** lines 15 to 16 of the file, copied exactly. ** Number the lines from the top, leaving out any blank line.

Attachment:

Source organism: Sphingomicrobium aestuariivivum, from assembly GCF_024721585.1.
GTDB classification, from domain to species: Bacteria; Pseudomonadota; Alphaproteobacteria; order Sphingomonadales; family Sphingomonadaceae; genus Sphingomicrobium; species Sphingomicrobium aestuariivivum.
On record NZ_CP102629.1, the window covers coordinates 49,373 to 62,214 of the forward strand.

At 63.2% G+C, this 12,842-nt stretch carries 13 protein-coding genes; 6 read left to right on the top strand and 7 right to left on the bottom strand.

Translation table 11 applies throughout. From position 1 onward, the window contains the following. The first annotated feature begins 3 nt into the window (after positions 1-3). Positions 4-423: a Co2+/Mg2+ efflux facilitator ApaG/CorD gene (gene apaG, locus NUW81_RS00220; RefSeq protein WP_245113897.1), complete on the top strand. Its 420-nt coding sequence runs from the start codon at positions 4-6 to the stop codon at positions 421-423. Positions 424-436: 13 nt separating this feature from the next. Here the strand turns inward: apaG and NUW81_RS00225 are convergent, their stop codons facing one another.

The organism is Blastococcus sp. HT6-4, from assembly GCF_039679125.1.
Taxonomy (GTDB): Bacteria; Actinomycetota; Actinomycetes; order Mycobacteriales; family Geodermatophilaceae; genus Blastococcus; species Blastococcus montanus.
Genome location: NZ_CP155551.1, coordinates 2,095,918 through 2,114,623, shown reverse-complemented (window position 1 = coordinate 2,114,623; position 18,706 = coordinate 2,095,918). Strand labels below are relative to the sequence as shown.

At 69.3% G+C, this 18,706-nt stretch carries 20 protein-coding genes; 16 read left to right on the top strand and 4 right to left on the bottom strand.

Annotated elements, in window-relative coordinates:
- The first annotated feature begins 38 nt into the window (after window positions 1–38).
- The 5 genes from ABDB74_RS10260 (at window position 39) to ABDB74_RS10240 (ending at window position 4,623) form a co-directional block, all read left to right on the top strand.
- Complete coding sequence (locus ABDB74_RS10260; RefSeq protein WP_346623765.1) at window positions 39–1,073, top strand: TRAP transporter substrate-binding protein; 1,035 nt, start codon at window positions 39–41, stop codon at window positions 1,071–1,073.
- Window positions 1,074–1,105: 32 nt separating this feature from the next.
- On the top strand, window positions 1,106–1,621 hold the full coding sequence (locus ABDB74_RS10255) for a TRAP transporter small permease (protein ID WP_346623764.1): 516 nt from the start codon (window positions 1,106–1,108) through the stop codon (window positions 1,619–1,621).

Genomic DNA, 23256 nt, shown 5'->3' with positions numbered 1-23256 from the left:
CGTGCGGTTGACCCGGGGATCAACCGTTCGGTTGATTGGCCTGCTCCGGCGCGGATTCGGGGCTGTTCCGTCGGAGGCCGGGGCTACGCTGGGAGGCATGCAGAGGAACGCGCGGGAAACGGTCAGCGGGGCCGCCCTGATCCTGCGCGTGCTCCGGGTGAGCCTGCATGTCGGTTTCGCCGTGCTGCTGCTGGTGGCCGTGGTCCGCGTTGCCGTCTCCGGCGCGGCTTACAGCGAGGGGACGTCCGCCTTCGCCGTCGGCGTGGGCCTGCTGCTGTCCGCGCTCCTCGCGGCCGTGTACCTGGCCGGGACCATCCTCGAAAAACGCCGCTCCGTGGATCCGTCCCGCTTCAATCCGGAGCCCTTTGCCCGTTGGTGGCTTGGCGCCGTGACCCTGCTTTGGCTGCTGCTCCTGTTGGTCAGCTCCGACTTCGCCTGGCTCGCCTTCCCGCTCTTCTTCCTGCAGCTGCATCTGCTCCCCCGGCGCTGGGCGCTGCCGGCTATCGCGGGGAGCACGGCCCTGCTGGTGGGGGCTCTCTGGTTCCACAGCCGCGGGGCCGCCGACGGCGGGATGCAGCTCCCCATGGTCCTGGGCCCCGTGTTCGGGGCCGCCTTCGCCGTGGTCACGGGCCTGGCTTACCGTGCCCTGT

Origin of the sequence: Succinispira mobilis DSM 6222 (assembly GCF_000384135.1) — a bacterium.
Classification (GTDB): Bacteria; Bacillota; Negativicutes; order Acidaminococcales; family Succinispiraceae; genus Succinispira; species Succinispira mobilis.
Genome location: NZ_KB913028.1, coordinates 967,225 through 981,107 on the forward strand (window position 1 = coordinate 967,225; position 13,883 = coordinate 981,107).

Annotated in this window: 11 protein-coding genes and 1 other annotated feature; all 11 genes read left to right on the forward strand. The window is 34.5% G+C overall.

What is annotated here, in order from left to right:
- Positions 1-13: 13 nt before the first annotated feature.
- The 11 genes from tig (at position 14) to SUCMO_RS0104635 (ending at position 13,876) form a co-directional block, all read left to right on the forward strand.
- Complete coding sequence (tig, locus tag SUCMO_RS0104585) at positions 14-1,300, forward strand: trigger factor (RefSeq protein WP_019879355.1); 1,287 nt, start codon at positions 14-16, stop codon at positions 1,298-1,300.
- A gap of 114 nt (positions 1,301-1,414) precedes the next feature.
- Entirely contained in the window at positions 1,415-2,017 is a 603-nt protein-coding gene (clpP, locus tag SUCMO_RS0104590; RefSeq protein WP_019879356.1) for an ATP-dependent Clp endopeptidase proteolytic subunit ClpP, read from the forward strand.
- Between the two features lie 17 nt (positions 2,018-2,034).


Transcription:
- On the top strand, window positions 1,106–1,621 hold the full coding sequence (locus ABDB74_RS10255) for a TRAP transporter small permease (protein ID WP_346623764.1): 516 nt from the start codon (window positions 1,106–1,108) through the stop codon (window positions 1,619–1,621).

Genomic DNA, 23256 nt, shown 5'->3' with positions numbered 1-23256 from the left: